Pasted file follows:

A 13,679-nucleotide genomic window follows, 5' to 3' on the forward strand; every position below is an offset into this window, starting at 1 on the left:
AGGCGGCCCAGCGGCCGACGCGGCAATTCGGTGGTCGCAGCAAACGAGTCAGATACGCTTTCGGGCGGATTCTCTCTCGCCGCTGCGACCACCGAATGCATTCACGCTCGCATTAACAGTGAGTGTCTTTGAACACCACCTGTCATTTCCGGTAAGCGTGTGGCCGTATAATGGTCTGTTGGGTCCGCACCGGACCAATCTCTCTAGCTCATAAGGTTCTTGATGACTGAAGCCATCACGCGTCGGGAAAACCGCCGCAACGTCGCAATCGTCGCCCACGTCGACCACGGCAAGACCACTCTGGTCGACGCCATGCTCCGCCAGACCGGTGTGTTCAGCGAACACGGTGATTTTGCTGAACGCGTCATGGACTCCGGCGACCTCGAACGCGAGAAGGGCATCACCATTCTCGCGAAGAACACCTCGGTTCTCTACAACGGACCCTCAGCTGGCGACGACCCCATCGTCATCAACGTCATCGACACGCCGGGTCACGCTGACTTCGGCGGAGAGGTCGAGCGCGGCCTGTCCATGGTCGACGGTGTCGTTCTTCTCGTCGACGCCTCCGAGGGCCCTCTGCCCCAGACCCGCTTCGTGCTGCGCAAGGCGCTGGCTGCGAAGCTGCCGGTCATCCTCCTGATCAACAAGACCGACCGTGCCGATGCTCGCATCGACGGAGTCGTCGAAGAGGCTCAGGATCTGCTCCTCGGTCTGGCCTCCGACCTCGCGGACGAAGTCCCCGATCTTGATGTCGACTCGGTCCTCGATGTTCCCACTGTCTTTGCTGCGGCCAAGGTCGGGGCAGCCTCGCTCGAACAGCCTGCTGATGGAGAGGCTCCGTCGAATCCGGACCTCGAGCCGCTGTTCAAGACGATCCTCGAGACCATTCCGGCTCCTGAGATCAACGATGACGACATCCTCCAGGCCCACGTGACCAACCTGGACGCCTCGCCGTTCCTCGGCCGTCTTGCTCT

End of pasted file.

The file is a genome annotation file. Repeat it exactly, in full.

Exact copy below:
A 13,679-nucleotide genomic window follows, 5' to 3' on the forward strand; every position below is an offset into this window, starting at 1 on the left:
AGGCGGCCCAGCGGCCGACGCGGCAATTCGGTGGTCGCAGCAAACGAGTCAGATACGCTTTCGGGCGGATTCTCTCTCGCCGCTGCGACCACCGAATGCATTCACGCTCGCATTAACAGTGAGTGTCTTTGAACACCACCTGTCATTTCCGGTAAGCGTGTGGCCGTATAATGGTCTGTTGGGTCCGCACCGGACCAATCTCTCTAGCTCATAAGGTTCTTGATGACTGAAGCCATCACGCGTCGGGAAAACCGCCGCAACGTCGCAATCGTCGCCCACGTCGACCACGGCAAGACCACTCTGGTCGACGCCATGCTCCGCCAGACCGGTGTGTTCAGCGAACACGGTGATTTTGCTGAACGCGTCATGGACTCCGGCGACCTCGAACGCGAGAAGGGCATCACCATTCTCGCGAAGAACACCTCGGTTCTCTACAACGGACCCTCAGCTGGCGACGACCCCATCGTCATCAACGTCATCGACACGCCGGGTCACGCTGACTTCGGCGGAGAGGTCGAGCGCGGCCTGTCCATGGTCGACGGTGTCGTTCTTCTCGTCGACGCCTCCGAGGGCCCTCTGCCCCAGACCCGCTTCGTGCTGCGCAAGGCGCTGGCTGCGAAGCTGCCGGTCATCCTCCTGATCAACAAGACCGACCGTGCCGATGCTCGCATCGACGGAGTCGTCGAAGAGGCTCAGGATCTGCTCCTCGGTCTGGCCTCCGACCTCGCGGACGAAGTCCCCGATCTTGATGTCGACTCGGTCCTCGATGTTCCCACTGTCTTTGCTGCGGCCAAGGTCGGGGCAGCCTCGCTCGAACAGCCTGCTGATGGAGAGGCTCCGTCGAATCCGGACCTCGAGCCGCTGTTCAAGACGATCCTCGAGACCATTCCGGCTCCTGAGATCAACGATGACGACATCCTCCAGGCCCACGTGACCAACCTGGACGCCTCGCCGTTCCTCGGCCGTCTTGCTCT